Teaching pavilion completed at Ignatius Old-Growth Forest

GUELPH-ERAMOSA – Completion of a large outdoor teaching pavilion is the latest step in a long-term project to establish an old-growth forest on land owned by the Ignatius Jesuit Centre just north of Guelph.

The pavilion – built with 10×12-inch beams and no nails – will provide shelter and a base of operations for environmental programming for local schools, and workshops in community-based ecosystem restoration.

It will support the Care for the Common Home school program, a hands-on learning experience that helps students become environmental stewards.

Construction was made possible by a $300,900 grant received last year from the Ontario Trillium Foundation (OTF).

Mike Walker and Wayne White, volunteers with the grant review team, represented OTF at an Aug. 15 ceremony, presenting a plaque to recognize the work that has been done.

“Our decisions are made locally,” said Walker.

“It gives me great joy to hear about the work you you’ve been doing in the last couple of years. By harnessing the knowledge and experience of communities, we can make significant advances in restoring and protecting our biodiversity.

“When it comes to maintaining healthy ecosystems, people are both part of the problem and key to the solution. Your organization is definitely part of the solution.”

OTF distributes funds from the Ontario Ministry of Tourism, Culture and Sport to non-profit groups across the province. In the past year, OTF has invested more than $100 million in 629 projects.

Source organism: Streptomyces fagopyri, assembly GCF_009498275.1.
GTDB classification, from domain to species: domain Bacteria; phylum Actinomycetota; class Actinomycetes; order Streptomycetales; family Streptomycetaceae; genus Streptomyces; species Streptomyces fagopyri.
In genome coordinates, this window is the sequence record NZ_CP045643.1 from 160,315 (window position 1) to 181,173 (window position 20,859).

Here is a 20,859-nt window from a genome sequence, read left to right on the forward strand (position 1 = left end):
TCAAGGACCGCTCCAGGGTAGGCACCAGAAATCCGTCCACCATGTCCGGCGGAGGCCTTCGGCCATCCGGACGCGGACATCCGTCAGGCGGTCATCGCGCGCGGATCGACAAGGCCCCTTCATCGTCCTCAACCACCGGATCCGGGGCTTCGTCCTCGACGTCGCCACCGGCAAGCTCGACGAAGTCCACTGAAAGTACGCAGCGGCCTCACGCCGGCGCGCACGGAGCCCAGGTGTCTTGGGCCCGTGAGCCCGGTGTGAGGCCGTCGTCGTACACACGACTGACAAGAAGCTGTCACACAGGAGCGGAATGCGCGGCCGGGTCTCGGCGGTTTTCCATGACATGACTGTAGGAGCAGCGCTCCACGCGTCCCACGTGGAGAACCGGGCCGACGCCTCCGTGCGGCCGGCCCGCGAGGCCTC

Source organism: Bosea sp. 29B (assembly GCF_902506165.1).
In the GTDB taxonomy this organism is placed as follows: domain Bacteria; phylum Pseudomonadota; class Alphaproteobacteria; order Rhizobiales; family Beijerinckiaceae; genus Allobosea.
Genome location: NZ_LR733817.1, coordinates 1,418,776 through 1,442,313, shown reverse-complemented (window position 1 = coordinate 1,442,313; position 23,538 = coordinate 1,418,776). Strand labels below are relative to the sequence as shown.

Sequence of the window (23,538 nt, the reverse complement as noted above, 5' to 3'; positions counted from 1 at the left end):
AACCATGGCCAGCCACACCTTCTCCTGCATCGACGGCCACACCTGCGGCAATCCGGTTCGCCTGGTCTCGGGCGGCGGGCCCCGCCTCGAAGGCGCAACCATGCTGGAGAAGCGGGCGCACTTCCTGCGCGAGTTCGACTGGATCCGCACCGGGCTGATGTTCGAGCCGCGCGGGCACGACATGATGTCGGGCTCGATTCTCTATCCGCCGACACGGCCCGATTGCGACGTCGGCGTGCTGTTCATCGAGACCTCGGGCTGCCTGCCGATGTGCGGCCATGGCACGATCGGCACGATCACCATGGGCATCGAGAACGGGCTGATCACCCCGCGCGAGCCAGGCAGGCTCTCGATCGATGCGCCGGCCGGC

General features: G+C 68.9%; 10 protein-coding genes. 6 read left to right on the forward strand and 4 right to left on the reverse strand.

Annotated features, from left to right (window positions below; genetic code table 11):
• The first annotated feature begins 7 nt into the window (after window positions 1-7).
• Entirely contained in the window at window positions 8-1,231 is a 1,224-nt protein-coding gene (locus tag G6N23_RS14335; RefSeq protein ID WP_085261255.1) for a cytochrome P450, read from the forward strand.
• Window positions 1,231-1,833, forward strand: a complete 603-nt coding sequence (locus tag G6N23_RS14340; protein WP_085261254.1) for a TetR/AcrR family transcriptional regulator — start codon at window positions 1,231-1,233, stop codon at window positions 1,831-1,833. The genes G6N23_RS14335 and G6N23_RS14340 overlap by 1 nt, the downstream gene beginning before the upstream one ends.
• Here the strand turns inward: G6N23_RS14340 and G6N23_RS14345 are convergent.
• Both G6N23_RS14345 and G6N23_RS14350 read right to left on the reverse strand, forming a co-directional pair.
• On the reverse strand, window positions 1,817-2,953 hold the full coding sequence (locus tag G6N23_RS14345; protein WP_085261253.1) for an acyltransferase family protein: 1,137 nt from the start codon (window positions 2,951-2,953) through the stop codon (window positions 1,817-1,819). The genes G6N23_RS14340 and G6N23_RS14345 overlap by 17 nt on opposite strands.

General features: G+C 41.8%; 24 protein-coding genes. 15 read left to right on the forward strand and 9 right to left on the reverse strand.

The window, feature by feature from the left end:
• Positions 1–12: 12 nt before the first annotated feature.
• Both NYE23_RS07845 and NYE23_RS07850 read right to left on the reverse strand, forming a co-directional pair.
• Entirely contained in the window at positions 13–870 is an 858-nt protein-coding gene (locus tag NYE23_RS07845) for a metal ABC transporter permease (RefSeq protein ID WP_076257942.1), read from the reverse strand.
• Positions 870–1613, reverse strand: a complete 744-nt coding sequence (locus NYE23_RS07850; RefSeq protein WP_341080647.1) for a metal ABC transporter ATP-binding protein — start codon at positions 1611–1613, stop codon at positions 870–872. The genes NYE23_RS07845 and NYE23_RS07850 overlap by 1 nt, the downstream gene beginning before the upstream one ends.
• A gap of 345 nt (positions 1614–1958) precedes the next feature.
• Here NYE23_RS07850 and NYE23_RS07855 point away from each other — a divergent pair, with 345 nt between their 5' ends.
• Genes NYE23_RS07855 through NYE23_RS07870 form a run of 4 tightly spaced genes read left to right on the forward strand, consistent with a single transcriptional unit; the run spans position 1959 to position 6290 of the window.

The OTF grant funded not only the pavilion but also the recruitment and training of volunteer conservation stewards.

It also enabled the purchase of an all-terrain vehicle and tools, development of a boardwalk trail and funding for student busing.

The Jesuit Centre has lands on both the east and west sides of Highway 6 just north of Woodlawn Road, with an extensive network of publicly-accessible trails.

The pavilion is on the east side, on a trail off of Cross Creek Blvd. near Marden Creek and the Speed River. There are 94 acres, owned by the Jesuit order since 1913, dedicated to creating an old-growth forest as a protected sanctuary for wildlife and people over the next 500 years.

Such a forest would have trees of varying ages, with layers of shrubs, ferns, flowers and mosses under the canopy. The use of the land is legally protected by a conservation easement.

The project started in 2006 and was aided in 2010 with the removal of an old dam, allowing Marden Creek to flow freely into the Speed River.

Two retired farm fields have been planted with a variety of young trees to help establish continuous forest cover.

Lisa Calzonetti, director of operations at the Jesuit Centre gave thanks for the hard work and donations that have supported the project over the years.

She mentioned in particular the late Jim Profit, SJ, former executive director of the centre, board member Nadia Martin, the Sisters of Notre Dame, Peter and Barb Peloso and Sue Richards.